Insuring a Condominium
The master policy will usually cover damage to exterior components, such as the roof, stairways, sidewalks, and basements. Some master policies may cover the structure of your unit itself, but not any improvements made to the original design. The key here is to know exactly what the master policy covers so you can purchase a personal policy that fills in the gaps of the master coverage. The condo association or co-op board should be able to provide information about what the master policy covers.
A homeowner's policy for a condominium will primarily cover the person who owns the policy, usually the person listed on the deed of ownership, and his or her spouse. It will also cover other users and residents to a lesser extent through the personal property and liability provisions in the policy. For instance, the insured’s children or someone under 21 in the insured’s care would likely be covered. Employees such as housekeepers may also be covered against loss of personal property on the premises. And you may also extend coverage to your guests if you make a request to your insurance company in advance.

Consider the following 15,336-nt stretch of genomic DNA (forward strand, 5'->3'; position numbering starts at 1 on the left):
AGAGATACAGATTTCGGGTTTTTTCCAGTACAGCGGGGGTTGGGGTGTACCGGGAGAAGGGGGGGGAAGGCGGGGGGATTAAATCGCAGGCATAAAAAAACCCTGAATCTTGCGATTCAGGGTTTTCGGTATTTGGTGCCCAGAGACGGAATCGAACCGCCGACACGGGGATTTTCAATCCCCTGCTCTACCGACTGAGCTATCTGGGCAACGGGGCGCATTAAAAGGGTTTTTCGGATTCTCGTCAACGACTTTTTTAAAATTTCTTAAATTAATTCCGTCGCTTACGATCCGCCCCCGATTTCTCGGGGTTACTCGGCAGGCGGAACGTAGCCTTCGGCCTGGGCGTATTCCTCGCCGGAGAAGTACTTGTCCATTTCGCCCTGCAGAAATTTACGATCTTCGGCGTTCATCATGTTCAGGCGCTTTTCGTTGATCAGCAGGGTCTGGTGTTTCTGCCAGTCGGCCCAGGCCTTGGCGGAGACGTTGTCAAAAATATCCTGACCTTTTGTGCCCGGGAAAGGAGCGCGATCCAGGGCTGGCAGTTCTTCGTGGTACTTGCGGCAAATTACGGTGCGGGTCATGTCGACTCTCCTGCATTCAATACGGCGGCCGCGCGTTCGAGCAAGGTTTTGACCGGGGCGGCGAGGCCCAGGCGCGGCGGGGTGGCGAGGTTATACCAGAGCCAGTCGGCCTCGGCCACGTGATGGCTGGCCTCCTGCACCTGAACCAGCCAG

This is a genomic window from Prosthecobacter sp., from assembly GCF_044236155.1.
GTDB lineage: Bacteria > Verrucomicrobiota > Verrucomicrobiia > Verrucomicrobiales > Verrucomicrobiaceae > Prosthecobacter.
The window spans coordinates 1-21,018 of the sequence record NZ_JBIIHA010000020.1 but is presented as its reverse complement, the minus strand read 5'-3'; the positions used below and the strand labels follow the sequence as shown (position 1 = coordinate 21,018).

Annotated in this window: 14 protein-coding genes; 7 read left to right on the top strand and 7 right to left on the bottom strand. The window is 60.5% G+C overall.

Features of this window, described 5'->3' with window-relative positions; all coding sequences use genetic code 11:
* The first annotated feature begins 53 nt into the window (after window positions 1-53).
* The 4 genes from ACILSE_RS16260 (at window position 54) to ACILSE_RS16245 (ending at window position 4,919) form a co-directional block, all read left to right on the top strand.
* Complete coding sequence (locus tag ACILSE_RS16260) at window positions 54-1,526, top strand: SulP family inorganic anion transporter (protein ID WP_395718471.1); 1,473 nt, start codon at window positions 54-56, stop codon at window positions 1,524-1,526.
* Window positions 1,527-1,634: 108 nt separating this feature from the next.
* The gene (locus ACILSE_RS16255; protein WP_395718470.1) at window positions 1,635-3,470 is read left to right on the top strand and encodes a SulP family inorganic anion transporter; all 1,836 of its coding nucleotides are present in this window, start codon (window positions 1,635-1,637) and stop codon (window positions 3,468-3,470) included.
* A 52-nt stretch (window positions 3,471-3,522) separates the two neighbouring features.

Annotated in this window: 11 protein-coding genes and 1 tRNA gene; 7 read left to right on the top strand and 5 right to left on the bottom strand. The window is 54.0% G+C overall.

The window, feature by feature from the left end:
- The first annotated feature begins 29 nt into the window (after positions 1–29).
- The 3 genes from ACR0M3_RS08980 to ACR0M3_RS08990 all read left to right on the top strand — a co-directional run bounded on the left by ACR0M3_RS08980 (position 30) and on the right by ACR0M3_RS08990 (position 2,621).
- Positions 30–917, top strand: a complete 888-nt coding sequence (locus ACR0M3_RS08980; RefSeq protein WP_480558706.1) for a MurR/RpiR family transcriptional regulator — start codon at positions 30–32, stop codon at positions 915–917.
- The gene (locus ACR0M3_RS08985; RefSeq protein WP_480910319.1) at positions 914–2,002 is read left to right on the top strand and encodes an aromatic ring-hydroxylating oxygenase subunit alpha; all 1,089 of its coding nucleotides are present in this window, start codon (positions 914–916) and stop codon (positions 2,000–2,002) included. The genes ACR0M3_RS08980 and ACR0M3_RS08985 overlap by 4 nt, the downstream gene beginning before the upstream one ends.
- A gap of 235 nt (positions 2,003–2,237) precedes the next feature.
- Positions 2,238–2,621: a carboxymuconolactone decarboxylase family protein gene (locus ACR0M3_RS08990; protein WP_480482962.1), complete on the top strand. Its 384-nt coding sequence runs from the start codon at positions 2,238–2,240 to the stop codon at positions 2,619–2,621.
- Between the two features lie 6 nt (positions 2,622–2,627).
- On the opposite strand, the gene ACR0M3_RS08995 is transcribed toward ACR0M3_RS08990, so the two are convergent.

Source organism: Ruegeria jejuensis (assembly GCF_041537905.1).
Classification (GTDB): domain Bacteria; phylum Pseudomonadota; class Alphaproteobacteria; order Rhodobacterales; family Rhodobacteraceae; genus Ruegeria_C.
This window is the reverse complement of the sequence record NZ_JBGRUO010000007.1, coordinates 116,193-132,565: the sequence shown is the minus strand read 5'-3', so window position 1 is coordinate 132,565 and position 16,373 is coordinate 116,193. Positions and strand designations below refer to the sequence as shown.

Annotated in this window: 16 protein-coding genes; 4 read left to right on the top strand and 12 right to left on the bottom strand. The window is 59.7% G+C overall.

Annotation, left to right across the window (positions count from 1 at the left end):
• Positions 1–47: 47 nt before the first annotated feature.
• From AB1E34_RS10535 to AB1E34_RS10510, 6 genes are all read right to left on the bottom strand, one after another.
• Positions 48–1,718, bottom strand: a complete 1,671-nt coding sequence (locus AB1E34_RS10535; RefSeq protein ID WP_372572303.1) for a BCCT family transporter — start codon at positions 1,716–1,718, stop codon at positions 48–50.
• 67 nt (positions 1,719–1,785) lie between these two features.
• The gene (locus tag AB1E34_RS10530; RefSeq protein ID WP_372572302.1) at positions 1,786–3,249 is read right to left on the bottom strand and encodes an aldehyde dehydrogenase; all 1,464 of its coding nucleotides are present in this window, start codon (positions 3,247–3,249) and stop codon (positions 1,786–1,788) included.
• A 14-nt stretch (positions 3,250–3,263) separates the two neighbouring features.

In general, this policy will cover the costs
to rebuild or repair the portion of your unit that you are responsible
for if it is damaged from one or more of the perils listed in the policy,
such as fire, lightning, smoke, vandalism, etc.
Just like policies covering single family homes, the issuing company will first want to assess what kind of risk you might present. The company will consider your credit rating, whether you have a criminal record, any previous addresses, and your history, if any, of insurance claims. Be prepared to tell the insurer what kind of job you hold, details of your employment history, your marital status, and your age, among other facts.
Once the insurer has taken this kind of information into account, it will be reflected in your rate quote, and it’s your choice whether to accept, renegotiate, or look elsewhere for coverage.